“I think everyone is thinking about … 10, 20 years from now, where is the power going to come from, right?” he said. “And how are we going to generate it?”
And the money doesn’t hurt, either. According to Custer County Economic Development, almost $8 million was added to the local economy just during construction. On average, payments to the 14 landowners will total about $540,000 per year for the 25-year lease.
But farmers or ranchers interested in conservation don’t have to do these grand gestures to receive financial benefits. While the wind turbines dominate the landscape on Evans’ property, a tiny orange sign reading “Corners for Wildlife Project” also plays a role.
For fields watered by pivot irrigation, there’s about seven or eight acres in every corner out of reach of the water streams that simply don’t produce as well. Groups like Pheasants Forever and Ducks Unlimited have cost-share programs that pay landowners to not farm certain parts of their property, like these corners, or land along riverbeds. Instead, they help them plant native grasses to create breeding habitats.
“You know, we just like to see the birds, the pheasants and the wildlife around us,” Evans said. “So for us, it’s more about the wildlife than hunting, but for a lot of guys, they enjoy hunting several times a year, and they know that in order to do that, we have to create the habitat and create the place for the birds to flourish.”
So not only are landowners paid to create the habitat, but they can also reap the financial benefits of hunting events. Every November, for example, Broken Bow’s One Box Pheasant Hunt draws enthusiasts from around the country.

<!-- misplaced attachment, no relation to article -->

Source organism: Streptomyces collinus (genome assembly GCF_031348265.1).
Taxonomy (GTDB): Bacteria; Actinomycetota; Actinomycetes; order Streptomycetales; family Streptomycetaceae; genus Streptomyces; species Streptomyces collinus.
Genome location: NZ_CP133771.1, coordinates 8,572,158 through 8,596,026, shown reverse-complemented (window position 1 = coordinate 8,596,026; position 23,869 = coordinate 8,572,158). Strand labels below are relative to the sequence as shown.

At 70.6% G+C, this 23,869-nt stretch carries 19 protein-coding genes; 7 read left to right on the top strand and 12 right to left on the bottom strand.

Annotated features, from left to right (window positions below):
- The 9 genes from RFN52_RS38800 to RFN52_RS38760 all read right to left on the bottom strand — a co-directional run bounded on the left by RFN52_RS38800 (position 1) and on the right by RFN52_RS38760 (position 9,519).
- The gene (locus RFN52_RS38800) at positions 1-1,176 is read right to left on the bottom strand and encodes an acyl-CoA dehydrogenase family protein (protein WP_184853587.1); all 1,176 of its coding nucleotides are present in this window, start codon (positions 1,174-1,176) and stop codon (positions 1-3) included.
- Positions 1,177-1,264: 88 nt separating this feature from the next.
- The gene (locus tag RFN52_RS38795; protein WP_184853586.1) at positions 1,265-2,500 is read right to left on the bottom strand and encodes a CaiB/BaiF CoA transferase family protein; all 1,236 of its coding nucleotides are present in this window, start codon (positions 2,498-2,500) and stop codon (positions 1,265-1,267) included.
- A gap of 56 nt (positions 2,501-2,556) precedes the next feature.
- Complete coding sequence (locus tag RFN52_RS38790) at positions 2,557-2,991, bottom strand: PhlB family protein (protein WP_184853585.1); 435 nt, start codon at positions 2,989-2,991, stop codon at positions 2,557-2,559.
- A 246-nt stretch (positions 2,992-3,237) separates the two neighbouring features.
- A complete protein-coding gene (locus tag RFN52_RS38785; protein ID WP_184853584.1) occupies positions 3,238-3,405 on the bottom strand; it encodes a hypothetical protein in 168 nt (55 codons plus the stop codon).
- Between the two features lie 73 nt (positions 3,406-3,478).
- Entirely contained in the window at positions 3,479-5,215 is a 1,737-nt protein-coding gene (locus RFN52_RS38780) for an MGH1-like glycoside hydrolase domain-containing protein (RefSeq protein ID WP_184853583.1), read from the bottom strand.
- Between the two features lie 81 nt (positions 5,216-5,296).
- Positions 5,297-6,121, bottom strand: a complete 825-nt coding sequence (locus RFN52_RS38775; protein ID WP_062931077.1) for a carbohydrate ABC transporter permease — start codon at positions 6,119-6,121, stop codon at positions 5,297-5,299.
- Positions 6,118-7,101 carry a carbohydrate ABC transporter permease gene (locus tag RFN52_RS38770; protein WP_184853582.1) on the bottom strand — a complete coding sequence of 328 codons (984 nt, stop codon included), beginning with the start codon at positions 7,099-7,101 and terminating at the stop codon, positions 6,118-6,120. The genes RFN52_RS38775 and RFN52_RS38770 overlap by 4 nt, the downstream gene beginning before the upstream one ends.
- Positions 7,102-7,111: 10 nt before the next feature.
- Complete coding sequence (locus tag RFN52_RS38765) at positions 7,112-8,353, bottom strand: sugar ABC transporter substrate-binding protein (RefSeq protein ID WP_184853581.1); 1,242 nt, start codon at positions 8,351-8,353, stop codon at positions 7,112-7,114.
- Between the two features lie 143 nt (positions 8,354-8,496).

Those kinds of direct and indirect financial incentives are key to increasing conservation efforts on farmland and ranchland, said Terry DeGroff, an agriculture financial management consultant from Burwell who helped with the Gracie Creek Ranch easement.
“I think (for) the most part, it factors in significantly,” he said. “They’re trying to stay profitable, and it’s just human nature that you think you have to take more. If there’s some forage out there, you better take it or else it’s going to waste …
“And many people, when they’re struggling to make a living, are going to harvest as much as they can.”
Nelson with the Nebraska Natural Resources Conservation Service agreed.
“With the ag economy, and how it fluctuates, there’s a need by producers that they see to be diversified, and even diversified beyond agriculture, to try to maintain income off that property,” he said. “And the variety of ways that they can do that is probably greater now than it was.”
But despite what could be increased interest or awareness of these kinds of programs, Bob Price from Gracie Creek Ranch stressed conservation and profitability can go hand in hand with or without government financial incentives.
“You know, I said I’m third generation, I’ve been in this business a long, long time,” he said. “I think one of the biggest challenges I see in the near-term future is that a lot of people are going to say (that) production agriculture cannot co-exist with conservation practices. And it really saddens me, because I feel just the opposite.
“I just feel very, very strongly about taking care of the land.”